In 2006, UN Secretary-General Kofi Annan appointed Moghalu as one of five members of the high-level Redesign Panel on the UN Internal Justice System that overhauled the regulatory compliance, accountability, and dispute resolution framework that governs the global workforce of the UN. This was a core aspect of UN management reform. This six-month special assignment was at the nominal level of Under-Secretary-General, the highest political rank in the UN below the Secretary-General.

Prof. Kingsley Moghalu at Fletcher School of Law and Diplomacy, Tufts University in Boston, Massachusetts where he was appointed Professor of Practice in International Business and Public Policy.

Professor of Practice

Chiedu completed his five-year tenure at the CBN meritoriously in November 2014. A versatile intellectual, he was subsequently appointed Professor of Practice in International Business and Public Policy at the prestigious Fletcher School of Law and Diplomacy at Tufts University, a premier US university in Boston, Massachusetts in 2015. Premier American universities only confer the title of “professor of practice” on selected, highly accomplished individuals who combine intellectual achievements with high-level real world experience beyond the ivory tower.

Prof. Moghalu taught the course “Emerging Africa in the World Economy” in the Economics and International Business Program of The Fletcher School from 2015 to 2017, after which he returned to Nigeria to contest the country’s presidential election in 2019, and remains a Non-Resident Senior Senior Fellow at the institution’s Council on Emerging Market Enterprises. The Emerging Africa course was based on Moghalu’s widely acclaimed development economics book Emerging Africa: How the Global Economy’s ‘Last Frontier’ Can Prosper and Matter, published worldwide by Penguin Books in London in 2014. Prof. Moghalu is also the author and co-author of several other books including Bretton Woods: The Next 70 YearsGlobal Justice, and Rwanda’s Genocide.

Official Monetary and Financial Institutions Forum

The former CBN Deputy Governor was also appointed to the global Advisory Board of the London based Official Monetary and Financial Institutions Forum (OMFIF) immediately after his tenure at the CBN. OMFIF is an influential think tank and network of global institutional private investors, central banks, and sovereign wealth funds. Prof. Moghalu was subsequently appointed a member of Advisory Council of OMFIF, an elite group that serves as the Forum’s highest level of advisors.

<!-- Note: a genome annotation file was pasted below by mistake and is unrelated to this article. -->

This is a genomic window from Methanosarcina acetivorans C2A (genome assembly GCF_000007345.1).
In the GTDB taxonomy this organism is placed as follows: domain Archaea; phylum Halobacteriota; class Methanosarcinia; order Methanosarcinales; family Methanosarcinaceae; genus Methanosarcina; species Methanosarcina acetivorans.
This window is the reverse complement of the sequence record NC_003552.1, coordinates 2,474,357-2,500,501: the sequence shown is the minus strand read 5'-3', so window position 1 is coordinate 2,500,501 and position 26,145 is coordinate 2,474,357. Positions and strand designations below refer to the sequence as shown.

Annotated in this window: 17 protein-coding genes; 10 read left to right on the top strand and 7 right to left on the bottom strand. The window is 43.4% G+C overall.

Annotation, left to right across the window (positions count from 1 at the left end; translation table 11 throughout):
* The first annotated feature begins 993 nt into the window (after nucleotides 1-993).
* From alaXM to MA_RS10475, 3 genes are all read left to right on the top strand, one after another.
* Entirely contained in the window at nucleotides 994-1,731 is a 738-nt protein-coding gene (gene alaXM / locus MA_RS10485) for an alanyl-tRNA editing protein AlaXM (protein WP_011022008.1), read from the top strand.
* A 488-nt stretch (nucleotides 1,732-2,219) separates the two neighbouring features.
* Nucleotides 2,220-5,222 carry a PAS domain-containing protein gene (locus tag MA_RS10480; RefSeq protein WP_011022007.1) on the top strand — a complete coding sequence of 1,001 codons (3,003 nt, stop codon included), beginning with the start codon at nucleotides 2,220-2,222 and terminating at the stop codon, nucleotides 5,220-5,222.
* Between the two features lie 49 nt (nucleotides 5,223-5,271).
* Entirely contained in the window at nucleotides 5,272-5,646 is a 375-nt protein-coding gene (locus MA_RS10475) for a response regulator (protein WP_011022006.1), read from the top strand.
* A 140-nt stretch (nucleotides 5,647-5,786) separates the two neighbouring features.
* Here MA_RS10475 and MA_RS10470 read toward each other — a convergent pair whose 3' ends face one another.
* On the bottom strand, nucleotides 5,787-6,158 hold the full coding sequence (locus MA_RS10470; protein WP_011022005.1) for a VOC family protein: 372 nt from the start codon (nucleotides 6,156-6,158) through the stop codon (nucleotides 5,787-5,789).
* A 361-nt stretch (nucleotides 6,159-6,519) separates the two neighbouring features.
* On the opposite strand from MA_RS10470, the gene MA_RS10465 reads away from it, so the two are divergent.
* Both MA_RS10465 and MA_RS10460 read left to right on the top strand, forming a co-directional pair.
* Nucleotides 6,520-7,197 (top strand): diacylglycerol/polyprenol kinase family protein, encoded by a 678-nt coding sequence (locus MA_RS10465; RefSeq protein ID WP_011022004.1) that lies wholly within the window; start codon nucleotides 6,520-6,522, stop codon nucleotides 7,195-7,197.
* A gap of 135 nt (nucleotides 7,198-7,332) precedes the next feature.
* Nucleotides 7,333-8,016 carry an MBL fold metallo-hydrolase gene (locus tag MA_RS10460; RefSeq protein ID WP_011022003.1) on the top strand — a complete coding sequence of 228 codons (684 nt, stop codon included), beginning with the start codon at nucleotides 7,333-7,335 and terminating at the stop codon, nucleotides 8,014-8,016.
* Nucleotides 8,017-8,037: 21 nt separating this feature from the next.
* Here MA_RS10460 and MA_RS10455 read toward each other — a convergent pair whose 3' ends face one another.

Public Speaking & Media

Prof. Moghalu also is a much sought after speaker at global forums, and is a frequent commentator on global media such as Cable News Network (CNN), BBC World TV, Bloomberg, and the London Financial Times. As world attention focused on Nigeria’s presidential elections in 2015, CNN turned to the ex-central banker for commentary and analysis on the country’s economy and politics in several interviews with the CNN global business and economy anchor Richard Quest. 

Institute for Governance & Economic Transformation

A man with a vision to influence the future, Prof. Moghalu founded the Institute for Governance and Economic Transformation (IGET). IGET is a public policy think tank
focused on contributing evidence-based solutions to help Nigeria and other African countries achieve inclusive growth and prosperity. Kingsley Moghalu was inspired to meet a need created by the absence of credible think tanks to nudge his native Nigeria towards becoming a policy-oriented society.

Other Accomplishments

Professor Moghalu is the recipient of several honors, including the National Honor of the Officer of the Order of the Niger (OON) conferred by the President of the Federal Republic of Nigeria, the traditional title of Ifekaego of Nnewi Kingdom conferred by His Royal Highness Dr. K.O.N. Orizu, Igwe of Nnewi, and the Doctor of Laws (LL.D.) Honoris Causa. He is a Fellow of the Chartered Institute of Bankers (FCIB) of Nigeria, and is a recipient of the Rotary International Distinguished Service Award. He is also a member of the American Economic Association, American Bar Association, Academy of International Business, Global Association of Risk Professionals, and the Nigerian Bar Association.

Prof. Kingsley Moghalu and Family


Professor Moghalu is married to Mrs. Maryanne Moghalu, a lawyer and social entrepreneur, who is the Executive Director of the Isaac Moghalu Foundation that the Moghalu family established in 2005 in memory of the family patriarch Isaac Moghalu. IMOF supports educational institutions and disadvantaged children and youth with educational infrastructure such as libraries as well as scholarships. Kingsley and Maryanne Moghalu have four children.